They are wearing us down with shocking headlines and opinions. They come daily these days, with increasingly implausible claims that leave your jaw on the floor. The rest of the text is perfunctory. The headline is the takeaway, and the part designed to demoralize, deconstruct, and disorient.

A few weeks ago, the New York Times told us that “As It Turns Out, the Deep State Is Pretty Awesome.” These are the same people who claim that Trump is trying to get rid of democracy. The Deep State is the opposite of democracy, unelected and unaccountable in every way, impervious to elections and the will of the people. Now we have the NYT celebrating this.

And the latest bears notice too: “Government Surveillance Keeps Us Safe.” The authors are classic Deep Staters associated with Hillary Clinton and George W. Bush. They assure us that having an Orwellian state is good for us. You can trust them, promise. The rest of the content of the article doesn’t matter much. The message is in the headline.

Amazing isn’t it? You have to check your memory and your sanity. These are the people who have rightly warned about government infringements on privacy and free speech for many decades dating way back.

And now we have aggressive and open advocacy of exactly that, mainly because the Biden administration is in charge and has only months to put the final touches on the revolution in law and liberty that has come to America. They want to make it all permanent and are working furiously to make it so.

Along with routine warrantless surveillance, not only of possible bad guys but everyone, comes of course censorship. A few years ago, this seemed to be intermittent, like the biased and arbitrary actions of rogue executives. We objected and denounced but generally assumed that it was aberrant and going away over time.

Back then, we had no idea of the scale and the ambition of the censors. The more information that is coming out, the more the full goal is coming into view. The power elite want the Internet to operate like the controlled media of the 1970s. Any opinion that runs contrary to regime priorities will be blocked. Websites that distribute alternative outlooks will be lucky to survive at all.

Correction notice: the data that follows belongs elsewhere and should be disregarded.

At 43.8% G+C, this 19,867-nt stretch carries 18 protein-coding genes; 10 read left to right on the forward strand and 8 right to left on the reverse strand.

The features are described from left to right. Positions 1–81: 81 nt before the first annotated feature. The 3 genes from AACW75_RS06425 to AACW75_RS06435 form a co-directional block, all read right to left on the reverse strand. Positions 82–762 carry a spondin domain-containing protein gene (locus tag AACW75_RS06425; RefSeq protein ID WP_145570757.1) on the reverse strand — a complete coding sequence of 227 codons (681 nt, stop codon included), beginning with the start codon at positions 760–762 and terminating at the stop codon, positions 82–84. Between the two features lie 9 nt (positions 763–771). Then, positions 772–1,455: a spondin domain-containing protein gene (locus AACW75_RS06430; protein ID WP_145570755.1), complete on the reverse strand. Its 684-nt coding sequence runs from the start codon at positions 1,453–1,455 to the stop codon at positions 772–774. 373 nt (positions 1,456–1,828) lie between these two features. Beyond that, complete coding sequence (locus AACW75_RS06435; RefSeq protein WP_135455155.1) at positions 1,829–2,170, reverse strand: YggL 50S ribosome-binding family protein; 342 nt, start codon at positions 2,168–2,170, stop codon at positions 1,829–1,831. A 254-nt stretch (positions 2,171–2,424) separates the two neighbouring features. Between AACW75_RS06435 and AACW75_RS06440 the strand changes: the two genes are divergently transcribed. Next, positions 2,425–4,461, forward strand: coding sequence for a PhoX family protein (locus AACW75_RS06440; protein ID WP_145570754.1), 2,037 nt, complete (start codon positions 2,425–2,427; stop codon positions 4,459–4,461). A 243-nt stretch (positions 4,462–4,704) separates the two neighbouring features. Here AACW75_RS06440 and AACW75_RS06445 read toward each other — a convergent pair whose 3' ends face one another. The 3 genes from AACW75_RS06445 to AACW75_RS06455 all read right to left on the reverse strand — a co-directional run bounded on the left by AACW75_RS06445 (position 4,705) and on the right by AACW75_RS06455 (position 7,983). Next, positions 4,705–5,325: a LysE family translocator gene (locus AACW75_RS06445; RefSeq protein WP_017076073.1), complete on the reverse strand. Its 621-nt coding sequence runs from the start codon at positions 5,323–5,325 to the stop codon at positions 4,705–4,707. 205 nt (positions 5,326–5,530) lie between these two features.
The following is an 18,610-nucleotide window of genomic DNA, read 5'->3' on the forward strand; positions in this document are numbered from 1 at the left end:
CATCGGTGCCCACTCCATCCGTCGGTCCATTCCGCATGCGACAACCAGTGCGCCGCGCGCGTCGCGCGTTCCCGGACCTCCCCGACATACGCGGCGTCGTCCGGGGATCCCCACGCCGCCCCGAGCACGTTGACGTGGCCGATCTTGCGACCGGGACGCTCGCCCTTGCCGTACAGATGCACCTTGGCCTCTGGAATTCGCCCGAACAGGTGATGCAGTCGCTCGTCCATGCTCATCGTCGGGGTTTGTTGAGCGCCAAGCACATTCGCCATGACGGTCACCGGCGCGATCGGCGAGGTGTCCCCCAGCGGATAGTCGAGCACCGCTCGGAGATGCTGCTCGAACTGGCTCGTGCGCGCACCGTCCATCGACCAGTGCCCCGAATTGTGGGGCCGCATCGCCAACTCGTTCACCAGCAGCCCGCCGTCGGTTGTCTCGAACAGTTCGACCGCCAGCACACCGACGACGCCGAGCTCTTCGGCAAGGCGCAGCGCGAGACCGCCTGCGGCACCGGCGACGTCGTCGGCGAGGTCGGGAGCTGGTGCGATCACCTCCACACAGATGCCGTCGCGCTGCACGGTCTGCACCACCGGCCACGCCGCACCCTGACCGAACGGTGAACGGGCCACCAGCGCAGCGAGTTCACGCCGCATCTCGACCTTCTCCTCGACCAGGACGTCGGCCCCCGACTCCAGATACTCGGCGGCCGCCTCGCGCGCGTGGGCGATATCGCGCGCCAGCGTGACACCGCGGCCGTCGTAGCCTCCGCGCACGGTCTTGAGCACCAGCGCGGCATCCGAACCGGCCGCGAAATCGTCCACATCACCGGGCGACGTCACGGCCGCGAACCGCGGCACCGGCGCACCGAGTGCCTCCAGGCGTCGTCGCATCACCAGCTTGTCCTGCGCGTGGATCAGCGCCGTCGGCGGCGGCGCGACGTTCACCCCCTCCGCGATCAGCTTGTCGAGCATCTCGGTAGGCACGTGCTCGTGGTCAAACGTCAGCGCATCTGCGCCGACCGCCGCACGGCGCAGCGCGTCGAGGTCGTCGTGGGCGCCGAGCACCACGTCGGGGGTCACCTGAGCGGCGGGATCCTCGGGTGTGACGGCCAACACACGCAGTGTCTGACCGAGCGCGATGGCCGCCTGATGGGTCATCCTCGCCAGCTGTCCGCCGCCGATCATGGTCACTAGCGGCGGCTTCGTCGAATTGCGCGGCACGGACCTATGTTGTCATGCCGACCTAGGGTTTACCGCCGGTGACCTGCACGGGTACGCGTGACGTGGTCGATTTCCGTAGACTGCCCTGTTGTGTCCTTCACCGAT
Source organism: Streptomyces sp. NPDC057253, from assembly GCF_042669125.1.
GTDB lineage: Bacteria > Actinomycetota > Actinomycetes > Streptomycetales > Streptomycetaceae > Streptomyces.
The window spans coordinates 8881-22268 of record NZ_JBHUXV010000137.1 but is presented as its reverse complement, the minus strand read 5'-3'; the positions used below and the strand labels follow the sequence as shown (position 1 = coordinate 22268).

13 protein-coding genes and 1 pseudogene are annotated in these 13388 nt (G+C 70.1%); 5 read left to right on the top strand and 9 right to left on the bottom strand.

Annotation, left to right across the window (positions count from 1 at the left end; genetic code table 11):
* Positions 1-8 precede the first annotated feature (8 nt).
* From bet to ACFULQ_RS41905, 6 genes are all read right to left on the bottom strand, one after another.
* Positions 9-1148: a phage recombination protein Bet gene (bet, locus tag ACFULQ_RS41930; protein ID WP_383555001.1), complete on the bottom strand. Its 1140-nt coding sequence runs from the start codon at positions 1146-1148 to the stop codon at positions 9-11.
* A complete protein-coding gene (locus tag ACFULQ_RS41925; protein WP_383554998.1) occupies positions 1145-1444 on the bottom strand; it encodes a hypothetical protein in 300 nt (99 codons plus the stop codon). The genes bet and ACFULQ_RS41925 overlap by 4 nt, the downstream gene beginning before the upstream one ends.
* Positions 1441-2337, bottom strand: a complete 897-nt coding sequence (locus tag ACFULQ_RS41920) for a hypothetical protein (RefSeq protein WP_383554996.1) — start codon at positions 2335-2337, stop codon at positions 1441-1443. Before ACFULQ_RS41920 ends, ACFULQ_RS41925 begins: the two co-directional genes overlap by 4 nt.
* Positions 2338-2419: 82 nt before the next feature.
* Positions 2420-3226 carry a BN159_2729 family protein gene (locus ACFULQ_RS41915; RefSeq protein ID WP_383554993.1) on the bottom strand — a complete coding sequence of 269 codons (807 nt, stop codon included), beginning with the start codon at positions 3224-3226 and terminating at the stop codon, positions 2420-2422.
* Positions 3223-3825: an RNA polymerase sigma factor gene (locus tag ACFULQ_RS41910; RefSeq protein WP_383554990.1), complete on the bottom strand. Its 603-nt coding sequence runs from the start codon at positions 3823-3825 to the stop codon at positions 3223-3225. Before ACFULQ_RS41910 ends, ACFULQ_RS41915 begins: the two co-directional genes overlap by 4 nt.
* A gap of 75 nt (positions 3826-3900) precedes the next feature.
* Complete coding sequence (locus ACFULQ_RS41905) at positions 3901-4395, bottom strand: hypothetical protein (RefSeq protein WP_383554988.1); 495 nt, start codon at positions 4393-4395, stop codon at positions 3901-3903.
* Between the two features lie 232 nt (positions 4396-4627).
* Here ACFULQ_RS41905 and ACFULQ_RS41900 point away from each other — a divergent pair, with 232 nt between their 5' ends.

To understand what’s going on, see the White House document called Declaration on the Future of the Internet. Freedom is barely a footnote, and free speech is not part of it. Instead it is to be a “rules-based digital economy” governed “through the multistakeholder approach, whereby governments and relevant authorities partner with academics, civil society, the private sector, technical community and others.”

This whole document is an Orwellian replacement of the Declaration of Internet Freedom from 2012, which was signed by Amnesty International, the ACLU, and major corporations and banks. The first principle of this Declaration was free speech: don’t censor the Internet. That was 12 years ago and the principle is long forgotten. Even the original website has been dead since 2018. It is now replaced with one word: “Forbidden.”

Yes, that’s chilling but it is also perfectly descriptive. In all mainline Internet venues, from search to shopping to social, freedom is no longer the practice. Censorship has been normalized. And it is taking place with the direct involvement of the federal government and third-party organizations and research centers paid for by tax dollars. This is very clearly a violation of the First Amendment but the new orthodoxy in elite circles is that the First Amendment simply does not apply to the Internet.

This issue is making its way through litigation. There was a time when the decision would not be in question. No more. Several or more Supreme Court Justices do not seem to understand even the meaning of free speech.

The Prime Minister of Australia made the new view clear in his statement in defense of fining Elon Musk. He said that social media has a “social responsibility.” In today’s parlance, this means they must obey the government, which is the only proper interpreter of the public interest. In this view, you simply cannot allow people to post and say things that are contrary to regime priorities.